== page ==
In the Garden:
Coastal and Tropical South
Starting its tiny seeds may be a challenge, but once planted, flowering tobacco takes care of itself.
Everybody likes a plant that looks nice at least most of the year and blooms regardless of what we do or don't do for it. Some such plants are plastic or silk, but others are perennial favorites in our regions.
Different Perennial Definitions
The plants that are perennial in both our zones are seldom grouped together, but should be. Although our zones are USDA 8b-10, a decidedly diverse range, our idea of a perennial plant is different. The old joke is that a perennial is a plant that, had it survived, would have bloomed for years. In reality, a perennial is any plant that can be expected to live for 3 or more years. These are primarily green-stemmed, not woody plants and, in our regions, may or may not die down in winter. We grow perennials in beds and borders, like everyone else, but we also put them in pots. Particularly those that only brown in truly severe conditions, like soap aloe, make fine patio plants alone or in big combination pots usually reserved for annuals.
The Lantana Example
The many popular varieties and forms of lantana can brown to the ground in a severe winter on the Gulf Coast, but may never lose itheir green in Miami. Either way, this summer bloomer benefits from late winter pruning to rejuvenate its flowering stems. That timing would be ill-advised in other regions, but a difference in pruning practices is another hallmark of "our" perennials. Common garden wisdom says to prune perennials in the season opposite their bloom and that does work. However, we tend to also follow the growth pattern of the plant, which is another way of saying that we cut back as needed. Often that is in late winter for perennials that bloom in summer, and summer or fall for the spring flowers like LA iris. We may also prune during the growing season to renew flowering stems and control height, but also to reduce insect populations such as spider mites on the aforementioned lantana. Such cutting back has the added benefit of sparking an entirely new set of leaves, as well as flowers, and gives you time to address the mite issue. In dry beds, spider mites form nests under leaves, safe from their nemesis, water. If you string a sprinkler hose under such plants or remember to spray under their leaves occasionally, the mites will move on.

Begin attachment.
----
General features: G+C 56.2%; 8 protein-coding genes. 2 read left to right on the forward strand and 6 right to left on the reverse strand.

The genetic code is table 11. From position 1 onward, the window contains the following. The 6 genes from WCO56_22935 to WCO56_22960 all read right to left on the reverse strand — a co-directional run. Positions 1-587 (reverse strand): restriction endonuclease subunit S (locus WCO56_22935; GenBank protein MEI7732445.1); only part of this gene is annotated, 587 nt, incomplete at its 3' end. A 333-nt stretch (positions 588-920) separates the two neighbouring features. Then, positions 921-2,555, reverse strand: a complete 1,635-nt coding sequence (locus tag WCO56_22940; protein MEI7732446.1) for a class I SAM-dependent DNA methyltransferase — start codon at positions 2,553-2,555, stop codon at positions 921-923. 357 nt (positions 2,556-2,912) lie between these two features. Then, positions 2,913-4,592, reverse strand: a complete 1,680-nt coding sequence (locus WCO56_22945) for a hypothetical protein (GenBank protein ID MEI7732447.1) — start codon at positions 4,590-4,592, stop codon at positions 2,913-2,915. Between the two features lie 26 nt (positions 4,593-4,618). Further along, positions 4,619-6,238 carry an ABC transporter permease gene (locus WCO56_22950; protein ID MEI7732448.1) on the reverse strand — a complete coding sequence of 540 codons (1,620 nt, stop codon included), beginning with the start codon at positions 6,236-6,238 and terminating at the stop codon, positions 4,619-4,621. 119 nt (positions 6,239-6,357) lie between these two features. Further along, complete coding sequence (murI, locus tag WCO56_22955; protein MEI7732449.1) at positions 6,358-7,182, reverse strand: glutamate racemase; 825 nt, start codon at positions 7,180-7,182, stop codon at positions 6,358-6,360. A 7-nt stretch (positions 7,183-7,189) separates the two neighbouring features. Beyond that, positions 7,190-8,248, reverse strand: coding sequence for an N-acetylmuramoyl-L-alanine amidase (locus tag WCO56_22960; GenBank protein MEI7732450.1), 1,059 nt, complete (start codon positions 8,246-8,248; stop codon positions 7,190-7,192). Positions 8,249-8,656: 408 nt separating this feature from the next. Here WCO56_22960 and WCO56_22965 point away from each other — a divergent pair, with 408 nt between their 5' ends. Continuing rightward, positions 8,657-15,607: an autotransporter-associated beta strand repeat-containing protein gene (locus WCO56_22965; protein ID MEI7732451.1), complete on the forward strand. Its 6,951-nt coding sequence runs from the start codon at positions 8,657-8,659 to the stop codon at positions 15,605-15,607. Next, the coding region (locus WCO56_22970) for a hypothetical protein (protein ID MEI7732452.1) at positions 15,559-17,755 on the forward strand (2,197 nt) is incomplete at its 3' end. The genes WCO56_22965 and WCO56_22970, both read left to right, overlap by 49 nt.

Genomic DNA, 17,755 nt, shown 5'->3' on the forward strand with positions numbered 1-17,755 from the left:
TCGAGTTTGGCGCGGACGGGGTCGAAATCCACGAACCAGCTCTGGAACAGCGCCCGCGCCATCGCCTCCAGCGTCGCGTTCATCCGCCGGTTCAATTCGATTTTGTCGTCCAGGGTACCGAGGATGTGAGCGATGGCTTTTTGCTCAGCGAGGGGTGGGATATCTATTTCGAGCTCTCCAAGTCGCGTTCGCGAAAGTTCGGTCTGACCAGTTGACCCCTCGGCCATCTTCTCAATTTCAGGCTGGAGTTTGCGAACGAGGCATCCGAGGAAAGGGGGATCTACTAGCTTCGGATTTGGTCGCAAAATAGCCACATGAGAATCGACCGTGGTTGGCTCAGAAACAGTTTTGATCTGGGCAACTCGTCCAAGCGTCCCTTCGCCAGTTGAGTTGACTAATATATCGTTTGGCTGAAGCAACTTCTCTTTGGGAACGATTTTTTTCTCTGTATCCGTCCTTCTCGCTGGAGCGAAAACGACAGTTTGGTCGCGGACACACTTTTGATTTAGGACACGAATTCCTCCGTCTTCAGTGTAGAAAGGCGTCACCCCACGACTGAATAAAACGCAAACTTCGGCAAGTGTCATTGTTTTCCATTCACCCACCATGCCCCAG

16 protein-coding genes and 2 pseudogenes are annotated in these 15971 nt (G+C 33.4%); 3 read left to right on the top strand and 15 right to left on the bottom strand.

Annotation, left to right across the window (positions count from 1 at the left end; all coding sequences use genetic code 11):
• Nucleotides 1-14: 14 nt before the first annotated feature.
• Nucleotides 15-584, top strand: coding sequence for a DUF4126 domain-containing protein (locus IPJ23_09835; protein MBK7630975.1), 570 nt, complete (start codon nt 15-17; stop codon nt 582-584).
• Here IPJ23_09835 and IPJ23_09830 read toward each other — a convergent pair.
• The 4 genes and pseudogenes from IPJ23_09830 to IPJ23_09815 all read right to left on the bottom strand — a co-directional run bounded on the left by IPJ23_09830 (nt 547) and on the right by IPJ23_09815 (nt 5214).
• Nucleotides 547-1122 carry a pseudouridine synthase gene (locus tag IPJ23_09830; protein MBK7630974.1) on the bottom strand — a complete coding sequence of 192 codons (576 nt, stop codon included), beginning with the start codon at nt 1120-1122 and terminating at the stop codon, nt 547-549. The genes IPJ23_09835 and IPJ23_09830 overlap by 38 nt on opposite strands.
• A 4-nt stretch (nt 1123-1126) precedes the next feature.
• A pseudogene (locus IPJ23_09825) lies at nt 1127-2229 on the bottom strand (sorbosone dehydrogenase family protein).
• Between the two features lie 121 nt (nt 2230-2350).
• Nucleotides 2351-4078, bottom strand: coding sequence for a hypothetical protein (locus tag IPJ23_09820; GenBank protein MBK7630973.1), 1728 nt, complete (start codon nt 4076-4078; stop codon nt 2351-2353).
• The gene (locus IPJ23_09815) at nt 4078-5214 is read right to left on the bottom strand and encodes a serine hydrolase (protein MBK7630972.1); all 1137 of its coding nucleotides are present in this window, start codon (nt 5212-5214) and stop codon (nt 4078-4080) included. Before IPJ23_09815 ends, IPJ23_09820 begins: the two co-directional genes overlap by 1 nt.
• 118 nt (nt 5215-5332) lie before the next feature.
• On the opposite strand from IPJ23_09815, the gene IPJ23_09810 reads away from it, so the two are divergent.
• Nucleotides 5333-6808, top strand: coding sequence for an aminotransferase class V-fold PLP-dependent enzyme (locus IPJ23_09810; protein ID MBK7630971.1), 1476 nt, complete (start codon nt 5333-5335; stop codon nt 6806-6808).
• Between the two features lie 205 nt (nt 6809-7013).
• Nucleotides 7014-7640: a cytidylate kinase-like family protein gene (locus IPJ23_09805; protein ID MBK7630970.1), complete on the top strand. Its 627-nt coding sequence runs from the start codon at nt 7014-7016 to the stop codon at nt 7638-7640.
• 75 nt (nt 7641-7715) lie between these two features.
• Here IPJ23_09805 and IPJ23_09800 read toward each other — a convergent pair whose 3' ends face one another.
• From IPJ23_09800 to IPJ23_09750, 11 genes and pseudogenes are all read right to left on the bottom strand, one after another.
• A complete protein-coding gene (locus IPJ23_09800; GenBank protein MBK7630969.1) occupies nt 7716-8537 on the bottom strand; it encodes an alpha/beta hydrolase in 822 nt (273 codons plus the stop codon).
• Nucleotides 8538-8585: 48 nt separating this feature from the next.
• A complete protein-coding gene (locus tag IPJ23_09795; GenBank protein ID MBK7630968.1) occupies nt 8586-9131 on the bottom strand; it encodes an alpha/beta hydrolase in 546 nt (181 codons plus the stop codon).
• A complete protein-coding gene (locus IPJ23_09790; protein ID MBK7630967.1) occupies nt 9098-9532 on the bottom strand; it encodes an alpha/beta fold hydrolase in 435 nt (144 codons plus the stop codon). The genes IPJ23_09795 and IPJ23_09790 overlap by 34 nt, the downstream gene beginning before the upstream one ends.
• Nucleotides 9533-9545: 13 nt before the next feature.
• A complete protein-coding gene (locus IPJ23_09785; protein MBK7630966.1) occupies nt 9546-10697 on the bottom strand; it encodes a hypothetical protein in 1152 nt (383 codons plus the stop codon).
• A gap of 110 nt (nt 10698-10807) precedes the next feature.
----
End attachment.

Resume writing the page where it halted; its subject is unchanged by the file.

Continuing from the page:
Overlooked Perennials for our Zones
The list could be quite long, but here's a sampling of my favorites:
Egret flower (Habenaria radiata) is well-named, for its flowers do look like tiny birds. Held almost flat atop dark green leaves, their fringed edges are stunning. Grow these egrets from tiny peanut-looking bulbs in water gardens or, like the better known white spider lily, in beds or pots with regular watering.
Our regions prize tropical hibiscus, but the perennial types (H. moscheutos hybr.) have fewer pests and are not attractive to deer. Besides, there's no easier 4' hedge to grow at the back of a border and none other with flowers the size of dinner plates.
Perennial cosmos are taken for granted, but the fragrant "Chocolate" (Cosmos atrosanguineus) got my attention. Combined with common yellow cosmos, calliopsis and Mexican hat (Ratibida), this planting produced waves of bold color in a dry section of garden. In Greek, "cosmos" means "balanced universe" and that swath of flowers certainly lived up to its name.
Another fine combo for dry areas is gallardia and fernleaf yarrow. Both were popular for years, then seen as too common. Now they've been reintroduced, along with improved selections. Or try soap aloe backed up by 'Black Magic' elephant ear. It looks amazing and the aloe's flower spikes of trumpet-shaped blossoms nurture hummingbirds.
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